A Few Thoughts on a Wedding


Come, let’s be a comfortable couple and take care of each other! How glad we shall be that we have somebody we are fond of always, to talk to and sit with. Charles Dickens in Nicholas NIckleby

Ah, Charlie, you have nearly boiled marriage down to its very essence.

Our son, Aaron, married his Jennifer last weekend. I don’t think there is any event that a family experiences that has so many moving parts. Those myriad details, those heaps (as our Aussie relatives say) of lists. And, of course, the pervasive sense of joy.

And all of that happy madness headed for a moment when they enter into a lifelong covenant with one another.

I was thinking about this recently, about the improbability of marriage. Consider: two individual human beings with their histories and habits and foibles and mistakes and propensities and strengths and weaknesses are expected to live together, with some success, for a lifetime.

Writer Robert Fulghum put it this way: “We’re all a little weird. And life is a little weird. And when we find someone whose weirdness is compatible with ours, we join up with them and fall into mutually satisfying weirdness – and call it love – true love.”

And this was God’s idea.

He said (I paraphrase Ephesians 5): When you do this thing, when you enter into this covenant, you are illustrating in real life my love for my Church. This is a holy act, not to be entered into lightly.

Jesus’ first miracle was at a wedding reception. Have you ever considered the significance of that fact? He implicitly confirmed marriage in both its seriousness – and its celebration.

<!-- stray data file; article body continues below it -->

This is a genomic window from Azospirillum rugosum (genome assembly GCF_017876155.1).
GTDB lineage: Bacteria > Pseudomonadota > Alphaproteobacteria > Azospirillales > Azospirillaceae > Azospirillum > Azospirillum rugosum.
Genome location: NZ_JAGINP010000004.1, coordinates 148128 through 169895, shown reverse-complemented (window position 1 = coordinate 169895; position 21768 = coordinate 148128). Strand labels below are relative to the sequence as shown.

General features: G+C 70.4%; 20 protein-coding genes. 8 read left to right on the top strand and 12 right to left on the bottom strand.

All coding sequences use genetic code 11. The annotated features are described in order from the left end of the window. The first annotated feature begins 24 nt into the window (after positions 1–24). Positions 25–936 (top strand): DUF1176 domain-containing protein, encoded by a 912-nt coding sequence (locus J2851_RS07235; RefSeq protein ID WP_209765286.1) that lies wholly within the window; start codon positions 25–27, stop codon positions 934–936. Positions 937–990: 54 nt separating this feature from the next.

In marriage, His love for us, His delight in our company is on exhibit for all to see. When we establish a home, bear and raise our children, stay together in sickness and health, wealth and poverty, laughter and tears, we display on a very, very small scale the love and patience and tenderness of God Himself.

So Aaron and Jennifer, in the filtered sunlight of a coastal California afternoon, pledged their lives and love to each other. The ceremony was short and very sweet.

At one point, Natalia was sitting next to me after completing her flower girl duties – flawlessly, by the way.

Flower girl

She had been gazing intently at Jennifer and Aaron standing in front of her Starki, who was performing the ceremony. “Starka,” she whispered, “why are they crying?” “Those are happy tears,” I assured her.  “Oh,” she said, nodding quite seriously.

And so they were.

There were, refreshingly, traditional vows.

And yes, “obey” made an appearance. Aaron and Jennifer understand original intent, not the disdainful contemporary view of that word.

The bride’s large Portuguese clan was there. Our family and friends gathered in from the bay area, Maryland, Colorado, Serbia. We ate and laughed and danced for hours.

To see one’s children happily married is a wonderful thing. To know they are entering into that union under the covering of the Holy Spirit is – well, magnificent.

And we have every reason to believe that they will be a comfortable couple and take care of each for the rest of their lives.

Did you enter into marriage with a biblical understanding of its significance?


3 responses to this post.

  1. Posted by Erin Smith on October 7, 2012 at 6:34 pm

    Wonderful! Congratulations to everyone involved. I am so happy for the Celovsky and Ormonde families<3


  2. Happy was, blessedly, everywhere!


  3. Posted by Mary Lucas on November 5, 2012 at 1:31 am

    Wonderful thoughts on a very special experience. Yes, it is a gift from God. I agree, it is showing itself as such in all of the goods, bads, and in between’s that life has presented for Dave and I also. Amen, to a traditional ceremony too!!


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